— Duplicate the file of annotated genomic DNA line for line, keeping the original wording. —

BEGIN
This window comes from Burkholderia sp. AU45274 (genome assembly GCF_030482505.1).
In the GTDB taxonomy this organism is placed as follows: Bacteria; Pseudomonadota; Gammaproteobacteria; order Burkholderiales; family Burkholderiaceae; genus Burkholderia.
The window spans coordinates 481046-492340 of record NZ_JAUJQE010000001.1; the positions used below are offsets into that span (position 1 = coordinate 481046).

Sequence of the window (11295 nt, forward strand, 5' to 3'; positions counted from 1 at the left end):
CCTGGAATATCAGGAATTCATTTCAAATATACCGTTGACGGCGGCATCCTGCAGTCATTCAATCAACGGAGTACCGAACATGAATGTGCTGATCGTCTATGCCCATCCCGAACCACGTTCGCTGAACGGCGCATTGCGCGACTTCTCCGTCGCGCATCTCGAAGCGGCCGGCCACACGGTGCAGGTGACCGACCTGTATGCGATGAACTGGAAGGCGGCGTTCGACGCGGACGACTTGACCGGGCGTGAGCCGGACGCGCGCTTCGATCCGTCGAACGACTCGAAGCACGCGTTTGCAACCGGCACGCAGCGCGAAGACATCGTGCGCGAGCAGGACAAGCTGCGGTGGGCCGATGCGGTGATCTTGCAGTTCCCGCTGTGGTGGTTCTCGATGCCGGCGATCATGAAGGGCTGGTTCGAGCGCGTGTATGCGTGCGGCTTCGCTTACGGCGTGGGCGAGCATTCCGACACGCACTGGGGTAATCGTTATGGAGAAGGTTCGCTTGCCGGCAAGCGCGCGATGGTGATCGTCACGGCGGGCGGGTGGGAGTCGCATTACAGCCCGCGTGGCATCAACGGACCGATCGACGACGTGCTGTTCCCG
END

This window comes from Burkholderia sp. AU45274 (genome assembly GCF_030482505.1).
In the GTDB taxonomy this organism is placed as follows: Bacteria; Pseudomonadota; Gammaproteobacteria; order Burkholderiales; family Burkholderiaceae; genus Burkholderia.
The window spans coordinates 481046-492340 of record NZ_JAUJQE010000001.1; the positions used below are offsets into that span (position 1 = coordinate 481046).

Sequence of the window (11295 nt, forward strand, 5' to 3'; positions counted from 1 at the left end):
CCTGGAATATCAGGAATTCATTTCAAATATACCGTTGACGGCGGCATCCTGCAGTCATTCAATCAACGGAGTACCGAACATGAATGTGCTGATCGTCTATGCCCATCCCGAACCACGTTCGCTGAACGGCGCATTGCGCGACTTCTCCGTCGCGCATCTCGAAGCGGCCGGCCACACGGTGCAGGTGACCGACCTGTATGCGATGAACTGGAAGGCGGCGTTCGACGCGGACGACTTGACCGGGCGTGAGCCGGACGCGCGCTTCGATCCGTCGAACGACTCGAAGCACGCGTTTGCAACCGGCACGCAGCGCGAAGACATCGTGCGCGAGCAGGACAAGCTGCGGTGGGCCGATGCGGTGATCTTGCAGTTCCCGCTGTGGTGGTTCTCGATGCCGGCGATCATGAAGGGCTGGTTCGAGCGCGTGTATGCGTGCGGCTTCGCTTACGGCGTGGGCGAGCATTCCGACACGCACTGGGGTAATCGTTATGGAGAAGGTTCGCTTGCCGGCAAGCGCGCGATGGTGATCGTCACGGCGGGCGGGTGGGAGTCGCATTACAGCCCGCGTGGCATCAACGGACCGATCGACGACGTGCTGTTCCCG